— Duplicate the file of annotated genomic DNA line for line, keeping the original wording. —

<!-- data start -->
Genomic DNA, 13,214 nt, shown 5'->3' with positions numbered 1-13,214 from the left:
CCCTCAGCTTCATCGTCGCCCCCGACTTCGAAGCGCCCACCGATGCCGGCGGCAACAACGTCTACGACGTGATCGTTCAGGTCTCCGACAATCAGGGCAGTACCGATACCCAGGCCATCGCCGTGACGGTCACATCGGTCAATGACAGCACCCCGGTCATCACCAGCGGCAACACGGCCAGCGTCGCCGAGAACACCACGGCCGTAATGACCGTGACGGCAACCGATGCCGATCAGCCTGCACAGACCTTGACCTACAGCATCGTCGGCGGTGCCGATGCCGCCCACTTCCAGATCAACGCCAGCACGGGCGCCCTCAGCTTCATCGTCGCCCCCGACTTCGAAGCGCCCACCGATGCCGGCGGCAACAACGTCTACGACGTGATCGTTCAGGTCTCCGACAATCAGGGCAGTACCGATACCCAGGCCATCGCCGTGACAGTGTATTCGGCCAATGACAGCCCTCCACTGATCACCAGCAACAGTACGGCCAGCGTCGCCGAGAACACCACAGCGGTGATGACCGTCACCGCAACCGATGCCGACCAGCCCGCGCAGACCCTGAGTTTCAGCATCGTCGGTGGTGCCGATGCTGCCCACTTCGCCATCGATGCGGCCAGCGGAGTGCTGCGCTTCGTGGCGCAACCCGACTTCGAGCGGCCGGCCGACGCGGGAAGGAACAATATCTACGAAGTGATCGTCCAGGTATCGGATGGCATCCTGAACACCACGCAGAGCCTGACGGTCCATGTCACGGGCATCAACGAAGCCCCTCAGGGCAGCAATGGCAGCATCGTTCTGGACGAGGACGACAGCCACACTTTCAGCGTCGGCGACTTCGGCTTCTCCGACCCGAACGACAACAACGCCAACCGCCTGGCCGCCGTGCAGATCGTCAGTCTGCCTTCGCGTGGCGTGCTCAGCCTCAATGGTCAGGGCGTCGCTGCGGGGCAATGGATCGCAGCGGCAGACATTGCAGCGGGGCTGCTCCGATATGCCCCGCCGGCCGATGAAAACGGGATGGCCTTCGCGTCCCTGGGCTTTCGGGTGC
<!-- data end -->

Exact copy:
Genomic DNA, 13,214 nt, shown 5'->3' with positions numbered 1-13,214 from the left:
CCCTCAGCTTCATCGTCGCCCCCGACTTCGAAGCGCCCACCGATGCCGGCGGCAACAACGTCTACGACGTGATCGTTCAGGTCTCCGACAATCAGGGCAGTACCGATACCCAGGCCATCGCCGTGACGGTCACATCGGTCAATGACAGCACCCCGGTCATCACCAGCGGCAACACGGCCAGCGTCGCCGAGAACACCACGGCCGTAATGACCGTGACGGCAACCGATGCCGATCAGCCTGCACAGACCTTGACCTACAGCATCGTCGGCGGTGCCGATGCCGCCCACTTCCAGATCAACGCCAGCACGGGCGCCCTCAGCTTCATCGTCGCCCCCGACTTCGAAGCGCCCACCGATGCCGGCGGCAACAACGTCTACGACGTGATCGTTCAGGTCTCCGACAATCAGGGCAGTACCGATACCCAGGCCATCGCCGTGACAGTGTATTCGGCCAATGACAGCCCTCCACTGATCACCAGCAACAGTACGGCCAGCGTCGCCGAGAACACCACAGCGGTGATGACCGTCACCGCAACCGATGCCGACCAGCCCGCGCAGACCCTGAGTTTCAGCATCGTCGGTGGTGCCGATGCTGCCCACTTCGCCATCGATGCGGCCAGCGGAGTGCTGCGCTTCGTGGCGCAACCCGACTTCGAGCGGCCGGCCGACGCGGGAAGGAACAATATCTACGAAGTGATCGTCCAGGTATCGGATGGCATCCTGAACACCACGCAGAGCCTGACGGTCCATGTCACGGGCATCAACGAAGCCCCTCAGGGCAGCAATGGCAGCATCGTTCTGGACGAGGACGACAGCCACACTTTCAGCGTCGGCGACTTCGGCTTCTCCGACCCGAACGACAACAACGCCAACCGCCTGGCCGCCGTGCAGATCGTCAGTCTGCCTTCGCGTGGCGTGCTCAGCCTCAATGGTCAGGGCGTCGCTGCGGGGCAATGGATCGCAGCGGCAGACATTGCAGCGGGGCTGCTCCGATATGCCCCGCCGGCCGATGAAAACGGGATGGCCTTCGCGTCCCTGGGCTTTCGGGTGC